A potentially diverse fauna of springtail-hunting scydmaenines during the late Mesozoic (Coleoptera, Staphylinidae, Scydmaeninae)

Ziwei Yin, Chenyang Cai*, Di Ying Huang

*Corresponding author for this work

Research output: Contribution to journalArticle (Academic Journal)peer-review

14 Citations (Scopus)

Abstract

The extinct ant-like stone beetle genus Cascomastigus Yin & Cai was recently established to accommodate C. monstrabilis Yin & Cai from the mid-Cretaceous Burmese amber. This species developed a highly specialized antennal 'setal trap’, and was hypothesized to enroll these into predation on fast-moving preys, particularly springtails. However, only a single species of Cascomastigus has been known so far, and the paleodiversity of this peculiar group remains underexplored. Here we described another species, Cascomastigus minor Yin, Cai and Huang sp. nov., also from Burmese amber. The new species is distinctly smaller than C. monstrabilis, and may be further separated by the relatively longer antennomeres III, and much stouter maxillary palpomeres IV. Our new find highlights the paleodiversity of the genus Cascomastigus during the late Mesozoic.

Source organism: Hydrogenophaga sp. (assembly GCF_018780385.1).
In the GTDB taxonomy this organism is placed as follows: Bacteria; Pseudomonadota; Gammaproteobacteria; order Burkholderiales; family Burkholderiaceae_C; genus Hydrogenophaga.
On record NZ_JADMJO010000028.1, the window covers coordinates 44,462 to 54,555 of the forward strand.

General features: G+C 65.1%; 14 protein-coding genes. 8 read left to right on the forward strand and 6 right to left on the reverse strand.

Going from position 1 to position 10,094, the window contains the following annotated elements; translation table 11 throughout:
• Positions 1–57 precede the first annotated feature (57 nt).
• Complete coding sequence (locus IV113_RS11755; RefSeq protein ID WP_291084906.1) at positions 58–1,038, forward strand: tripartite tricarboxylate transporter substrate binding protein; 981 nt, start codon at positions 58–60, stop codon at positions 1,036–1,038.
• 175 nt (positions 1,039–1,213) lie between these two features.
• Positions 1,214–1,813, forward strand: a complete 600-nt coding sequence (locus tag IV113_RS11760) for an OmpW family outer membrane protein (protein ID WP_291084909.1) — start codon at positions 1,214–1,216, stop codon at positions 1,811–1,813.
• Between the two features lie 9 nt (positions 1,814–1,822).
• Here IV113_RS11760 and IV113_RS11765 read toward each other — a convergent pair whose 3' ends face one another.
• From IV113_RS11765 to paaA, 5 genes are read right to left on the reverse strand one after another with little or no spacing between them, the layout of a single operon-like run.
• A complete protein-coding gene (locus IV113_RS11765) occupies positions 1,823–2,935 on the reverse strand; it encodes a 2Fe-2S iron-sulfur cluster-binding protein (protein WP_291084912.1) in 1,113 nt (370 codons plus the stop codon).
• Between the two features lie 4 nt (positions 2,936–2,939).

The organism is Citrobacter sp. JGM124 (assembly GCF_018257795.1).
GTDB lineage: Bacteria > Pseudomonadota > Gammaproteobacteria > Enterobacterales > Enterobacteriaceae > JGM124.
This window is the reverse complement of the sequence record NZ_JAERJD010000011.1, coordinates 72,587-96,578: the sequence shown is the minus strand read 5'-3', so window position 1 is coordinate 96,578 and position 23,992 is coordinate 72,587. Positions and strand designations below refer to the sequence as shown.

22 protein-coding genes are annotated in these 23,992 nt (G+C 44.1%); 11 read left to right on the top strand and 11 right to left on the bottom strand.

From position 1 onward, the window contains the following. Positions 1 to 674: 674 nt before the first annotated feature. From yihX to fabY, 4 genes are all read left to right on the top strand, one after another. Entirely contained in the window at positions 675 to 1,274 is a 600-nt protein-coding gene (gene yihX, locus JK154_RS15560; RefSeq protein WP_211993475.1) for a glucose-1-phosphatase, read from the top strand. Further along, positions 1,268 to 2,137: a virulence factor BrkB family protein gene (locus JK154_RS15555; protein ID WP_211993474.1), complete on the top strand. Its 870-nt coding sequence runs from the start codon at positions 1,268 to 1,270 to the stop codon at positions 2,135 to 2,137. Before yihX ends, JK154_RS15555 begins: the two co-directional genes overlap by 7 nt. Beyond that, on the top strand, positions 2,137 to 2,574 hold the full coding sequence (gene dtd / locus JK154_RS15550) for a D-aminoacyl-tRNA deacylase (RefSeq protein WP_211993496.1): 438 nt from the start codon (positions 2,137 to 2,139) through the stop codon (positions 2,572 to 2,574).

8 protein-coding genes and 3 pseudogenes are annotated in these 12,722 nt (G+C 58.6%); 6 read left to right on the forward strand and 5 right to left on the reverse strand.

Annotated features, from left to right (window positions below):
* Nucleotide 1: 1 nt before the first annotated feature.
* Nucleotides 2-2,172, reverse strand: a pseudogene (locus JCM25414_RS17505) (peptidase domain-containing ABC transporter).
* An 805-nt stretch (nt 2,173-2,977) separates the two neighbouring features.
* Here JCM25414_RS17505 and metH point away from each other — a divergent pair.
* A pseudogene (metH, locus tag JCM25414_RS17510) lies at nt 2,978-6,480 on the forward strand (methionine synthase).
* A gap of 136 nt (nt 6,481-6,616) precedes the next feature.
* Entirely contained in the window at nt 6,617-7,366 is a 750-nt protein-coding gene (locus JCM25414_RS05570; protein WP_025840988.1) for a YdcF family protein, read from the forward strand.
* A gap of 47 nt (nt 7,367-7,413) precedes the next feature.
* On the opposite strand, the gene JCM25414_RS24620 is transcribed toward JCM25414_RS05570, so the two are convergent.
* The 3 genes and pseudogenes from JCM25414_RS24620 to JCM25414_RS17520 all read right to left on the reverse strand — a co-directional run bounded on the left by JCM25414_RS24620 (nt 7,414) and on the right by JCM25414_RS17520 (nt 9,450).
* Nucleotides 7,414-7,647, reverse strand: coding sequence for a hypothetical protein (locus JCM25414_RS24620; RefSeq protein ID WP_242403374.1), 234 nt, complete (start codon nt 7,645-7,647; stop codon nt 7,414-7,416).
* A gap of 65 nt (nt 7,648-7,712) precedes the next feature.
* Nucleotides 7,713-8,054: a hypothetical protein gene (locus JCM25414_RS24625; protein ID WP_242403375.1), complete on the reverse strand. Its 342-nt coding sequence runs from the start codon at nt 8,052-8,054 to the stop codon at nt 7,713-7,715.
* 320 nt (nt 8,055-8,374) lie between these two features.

Original languageEnglish
Pages (from-to)163-167
Number of pages5
JournalCretaceous Research
Volume90
Early online date27 Apr 2018
DOIs
Publication statusPublished - 1 Oct 2018

Keywords

  • Burmite
  • Collembola
  • Mastigini
  • Scydmaeninae
  • Setal trap

Fingerprint

Dive into the research topics of 'A potentially diverse fauna of springtail-hunting scydmaenines during the late Mesozoic (Coleoptera, Staphylinidae, Scydmaeninae)'. Together they form a unique fingerprint.

Cite this